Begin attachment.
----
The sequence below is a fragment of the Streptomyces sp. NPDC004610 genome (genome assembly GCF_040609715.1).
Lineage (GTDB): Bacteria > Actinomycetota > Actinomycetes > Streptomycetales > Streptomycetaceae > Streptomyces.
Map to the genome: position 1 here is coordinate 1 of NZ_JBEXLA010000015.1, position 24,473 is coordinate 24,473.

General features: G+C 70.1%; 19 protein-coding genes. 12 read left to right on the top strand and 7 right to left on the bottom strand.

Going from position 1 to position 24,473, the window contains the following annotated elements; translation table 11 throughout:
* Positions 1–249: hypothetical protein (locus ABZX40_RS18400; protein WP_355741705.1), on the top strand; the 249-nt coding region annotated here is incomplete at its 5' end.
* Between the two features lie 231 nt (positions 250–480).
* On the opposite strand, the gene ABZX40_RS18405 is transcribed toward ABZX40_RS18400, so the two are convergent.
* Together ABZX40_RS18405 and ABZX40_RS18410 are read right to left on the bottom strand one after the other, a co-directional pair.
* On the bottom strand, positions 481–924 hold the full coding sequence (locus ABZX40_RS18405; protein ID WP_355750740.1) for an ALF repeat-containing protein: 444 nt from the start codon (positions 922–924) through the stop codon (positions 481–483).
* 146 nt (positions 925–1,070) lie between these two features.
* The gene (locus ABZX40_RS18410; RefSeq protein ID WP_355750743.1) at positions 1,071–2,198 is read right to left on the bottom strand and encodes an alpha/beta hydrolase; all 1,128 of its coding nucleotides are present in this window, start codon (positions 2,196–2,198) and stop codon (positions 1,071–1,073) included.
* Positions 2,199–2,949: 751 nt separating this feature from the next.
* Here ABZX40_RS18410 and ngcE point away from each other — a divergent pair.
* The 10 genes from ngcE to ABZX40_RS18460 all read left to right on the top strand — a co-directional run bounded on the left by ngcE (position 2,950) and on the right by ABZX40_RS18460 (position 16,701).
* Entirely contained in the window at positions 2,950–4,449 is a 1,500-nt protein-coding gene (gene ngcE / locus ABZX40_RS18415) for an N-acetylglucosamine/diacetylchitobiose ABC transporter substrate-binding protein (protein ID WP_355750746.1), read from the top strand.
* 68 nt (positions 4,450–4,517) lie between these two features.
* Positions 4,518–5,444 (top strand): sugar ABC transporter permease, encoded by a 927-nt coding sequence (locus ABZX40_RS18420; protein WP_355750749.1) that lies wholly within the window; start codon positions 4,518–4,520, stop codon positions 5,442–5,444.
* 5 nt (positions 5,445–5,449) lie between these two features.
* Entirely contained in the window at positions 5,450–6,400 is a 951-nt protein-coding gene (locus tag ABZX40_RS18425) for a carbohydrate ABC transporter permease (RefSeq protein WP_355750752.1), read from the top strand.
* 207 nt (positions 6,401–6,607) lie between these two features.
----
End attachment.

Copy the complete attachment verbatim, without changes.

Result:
The sequence below is a fragment of the Streptomyces sp. NPDC004610 genome (genome assembly GCF_040609715.1).
Lineage (GTDB): Bacteria > Actinomycetota > Actinomycetes > Streptomycetales > Streptomycetaceae > Streptomyces.
Map to the genome: position 1 here is coordinate 1 of NZ_JBEXLA010000015.1, position 24,473 is coordinate 24,473.

General features: G+C 70.1%; 19 protein-coding genes. 12 read left to right on the top strand and 7 right to left on the bottom strand.

Going from position 1 to position 24,473, the window contains the following annotated elements; translation table 11 throughout:
* Positions 1–249: hypothetical protein (locus ABZX40_RS18400; protein WP_355741705.1), on the top strand; the 249-nt coding region annotated here is incomplete at its 5' end.
* Between the two features lie 231 nt (positions 250–480).
* On the opposite strand, the gene ABZX40_RS18405 is transcribed toward ABZX40_RS18400, so the two are convergent.
* Together ABZX40_RS18405 and ABZX40_RS18410 are read right to left on the bottom strand one after the other, a co-directional pair.
* On the bottom strand, positions 481–924 hold the full coding sequence (locus ABZX40_RS18405; protein ID WP_355750740.1) for an ALF repeat-containing protein: 444 nt from the start codon (positions 922–924) through the stop codon (positions 481–483).
* 146 nt (positions 925–1,070) lie between these two features.
* The gene (locus ABZX40_RS18410; RefSeq protein ID WP_355750743.1) at positions 1,071–2,198 is read right to left on the bottom strand and encodes an alpha/beta hydrolase; all 1,128 of its coding nucleotides are present in this window, start codon (positions 2,196–2,198) and stop codon (positions 1,071–1,073) included.
* Positions 2,199–2,949: 751 nt separating this feature from the next.
* Here ABZX40_RS18410 and ngcE point away from each other — a divergent pair.
* The 10 genes from ngcE to ABZX40_RS18460 all read left to right on the top strand — a co-directional run bounded on the left by ngcE (position 2,950) and on the right by ABZX40_RS18460 (position 16,701).
* Entirely contained in the window at positions 2,950–4,449 is a 1,500-nt protein-coding gene (gene ngcE / locus ABZX40_RS18415) for an N-acetylglucosamine/diacetylchitobiose ABC transporter substrate-binding protein (protein ID WP_355750746.1), read from the top strand.
* 68 nt (positions 4,450–4,517) lie between these two features.
* Positions 4,518–5,444 (top strand): sugar ABC transporter permease, encoded by a 927-nt coding sequence (locus ABZX40_RS18420; protein WP_355750749.1) that lies wholly within the window; start codon positions 4,518–4,520, stop codon positions 5,442–5,444.
* 5 nt (positions 5,445–5,449) lie between these two features.
* Entirely contained in the window at positions 5,450–6,400 is a 951-nt protein-coding gene (locus tag ABZX40_RS18425) for a carbohydrate ABC transporter permease (RefSeq protein WP_355750752.1), read from the top strand.
* 207 nt (positions 6,401–6,607) lie between these two features.